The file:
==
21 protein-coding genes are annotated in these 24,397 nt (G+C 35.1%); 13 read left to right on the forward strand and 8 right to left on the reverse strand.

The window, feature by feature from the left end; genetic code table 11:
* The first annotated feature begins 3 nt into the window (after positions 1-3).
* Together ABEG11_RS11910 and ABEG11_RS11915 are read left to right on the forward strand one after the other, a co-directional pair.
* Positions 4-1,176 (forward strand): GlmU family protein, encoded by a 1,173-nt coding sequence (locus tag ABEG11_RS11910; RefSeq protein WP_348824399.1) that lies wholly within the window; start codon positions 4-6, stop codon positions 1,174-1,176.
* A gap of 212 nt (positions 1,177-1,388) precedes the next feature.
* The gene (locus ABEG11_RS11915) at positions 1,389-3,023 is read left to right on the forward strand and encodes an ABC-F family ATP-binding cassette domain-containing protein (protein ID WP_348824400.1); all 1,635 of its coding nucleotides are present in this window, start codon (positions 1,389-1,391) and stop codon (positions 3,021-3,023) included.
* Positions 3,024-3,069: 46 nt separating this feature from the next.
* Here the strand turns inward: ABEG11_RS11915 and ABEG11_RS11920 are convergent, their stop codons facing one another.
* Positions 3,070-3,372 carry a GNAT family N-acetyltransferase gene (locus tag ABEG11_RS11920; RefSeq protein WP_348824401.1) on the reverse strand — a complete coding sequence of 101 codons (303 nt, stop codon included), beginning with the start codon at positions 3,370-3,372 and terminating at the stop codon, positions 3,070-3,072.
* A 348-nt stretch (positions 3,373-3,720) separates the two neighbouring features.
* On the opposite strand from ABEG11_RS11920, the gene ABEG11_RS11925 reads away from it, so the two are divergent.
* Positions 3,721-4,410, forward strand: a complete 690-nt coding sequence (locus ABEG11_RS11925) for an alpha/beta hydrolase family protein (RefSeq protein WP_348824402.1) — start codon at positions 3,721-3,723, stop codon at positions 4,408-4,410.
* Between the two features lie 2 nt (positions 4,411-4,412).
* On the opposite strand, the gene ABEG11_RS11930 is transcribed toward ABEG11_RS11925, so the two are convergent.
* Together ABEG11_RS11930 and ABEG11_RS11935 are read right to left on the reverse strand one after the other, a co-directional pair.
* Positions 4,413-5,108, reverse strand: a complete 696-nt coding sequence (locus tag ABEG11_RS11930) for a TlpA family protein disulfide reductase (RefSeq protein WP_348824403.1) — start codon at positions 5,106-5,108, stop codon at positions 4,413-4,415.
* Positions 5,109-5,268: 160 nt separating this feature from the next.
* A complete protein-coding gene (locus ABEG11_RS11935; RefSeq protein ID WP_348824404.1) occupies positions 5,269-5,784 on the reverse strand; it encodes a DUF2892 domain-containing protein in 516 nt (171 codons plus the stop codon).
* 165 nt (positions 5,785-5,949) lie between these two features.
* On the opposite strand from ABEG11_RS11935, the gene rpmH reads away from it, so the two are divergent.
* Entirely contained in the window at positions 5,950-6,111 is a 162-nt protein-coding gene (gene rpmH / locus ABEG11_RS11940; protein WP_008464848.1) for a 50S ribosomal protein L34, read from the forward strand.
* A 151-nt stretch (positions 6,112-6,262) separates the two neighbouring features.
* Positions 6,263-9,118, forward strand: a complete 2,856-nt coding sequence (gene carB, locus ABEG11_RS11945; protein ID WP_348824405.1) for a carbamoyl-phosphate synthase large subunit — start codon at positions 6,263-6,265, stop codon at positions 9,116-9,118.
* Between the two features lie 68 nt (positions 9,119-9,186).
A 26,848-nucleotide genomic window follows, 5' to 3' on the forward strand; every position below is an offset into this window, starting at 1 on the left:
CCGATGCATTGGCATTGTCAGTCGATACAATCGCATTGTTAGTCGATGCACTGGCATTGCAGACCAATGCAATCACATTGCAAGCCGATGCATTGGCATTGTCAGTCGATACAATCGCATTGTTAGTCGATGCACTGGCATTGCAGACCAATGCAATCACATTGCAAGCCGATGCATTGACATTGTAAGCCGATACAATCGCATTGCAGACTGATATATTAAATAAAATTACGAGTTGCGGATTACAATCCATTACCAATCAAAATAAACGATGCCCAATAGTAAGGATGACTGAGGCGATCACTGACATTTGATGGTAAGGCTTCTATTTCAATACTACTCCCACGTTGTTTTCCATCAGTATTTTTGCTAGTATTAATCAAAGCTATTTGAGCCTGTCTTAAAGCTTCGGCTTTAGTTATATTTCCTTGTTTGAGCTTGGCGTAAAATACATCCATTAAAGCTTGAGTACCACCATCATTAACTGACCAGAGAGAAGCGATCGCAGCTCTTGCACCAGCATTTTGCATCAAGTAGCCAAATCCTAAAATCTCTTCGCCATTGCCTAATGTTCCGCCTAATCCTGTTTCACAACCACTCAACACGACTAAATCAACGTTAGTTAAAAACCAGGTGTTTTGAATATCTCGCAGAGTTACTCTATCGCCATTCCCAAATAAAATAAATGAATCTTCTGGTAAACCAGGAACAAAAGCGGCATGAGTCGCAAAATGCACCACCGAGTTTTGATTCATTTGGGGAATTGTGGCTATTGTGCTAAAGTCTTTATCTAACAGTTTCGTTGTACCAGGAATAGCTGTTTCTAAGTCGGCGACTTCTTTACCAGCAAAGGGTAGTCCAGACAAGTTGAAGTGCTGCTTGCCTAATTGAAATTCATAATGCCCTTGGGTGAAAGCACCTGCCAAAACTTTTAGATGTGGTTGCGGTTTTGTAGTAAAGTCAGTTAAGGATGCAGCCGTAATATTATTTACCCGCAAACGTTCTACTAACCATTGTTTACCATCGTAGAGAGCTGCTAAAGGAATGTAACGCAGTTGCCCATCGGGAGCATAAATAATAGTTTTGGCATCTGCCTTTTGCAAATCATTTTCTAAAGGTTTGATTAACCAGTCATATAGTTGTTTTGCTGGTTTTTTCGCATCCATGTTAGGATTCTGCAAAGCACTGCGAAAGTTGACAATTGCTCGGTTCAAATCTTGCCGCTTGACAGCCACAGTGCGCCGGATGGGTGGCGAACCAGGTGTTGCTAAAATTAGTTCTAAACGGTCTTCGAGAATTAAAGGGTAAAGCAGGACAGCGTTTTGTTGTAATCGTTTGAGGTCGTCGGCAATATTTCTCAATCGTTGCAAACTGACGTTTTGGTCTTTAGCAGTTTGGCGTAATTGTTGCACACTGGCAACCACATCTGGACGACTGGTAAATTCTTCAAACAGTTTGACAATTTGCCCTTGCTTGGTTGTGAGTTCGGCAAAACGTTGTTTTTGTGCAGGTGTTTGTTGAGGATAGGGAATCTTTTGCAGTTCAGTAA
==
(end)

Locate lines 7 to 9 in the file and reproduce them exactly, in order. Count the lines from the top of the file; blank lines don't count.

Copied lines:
* The gene (locus ABEG11_RS11915) at positions 1,389-3,023 is read left to right on the forward strand and encodes an ABC-F family ATP-binding cassette domain-containing protein (protein ID WP_348824400.1); all 1,635 of its coding nucleotides are present in this window, start codon (positions 1,389-1,391) and stop codon (positions 3,021-3,023) included.
* Positions 3,024-3,069: 46 nt separating this feature from the next.
* Here the strand turns inward: ABEG11_RS11915 and ABEG11_RS11920 are convergent, their stop codons facing one another.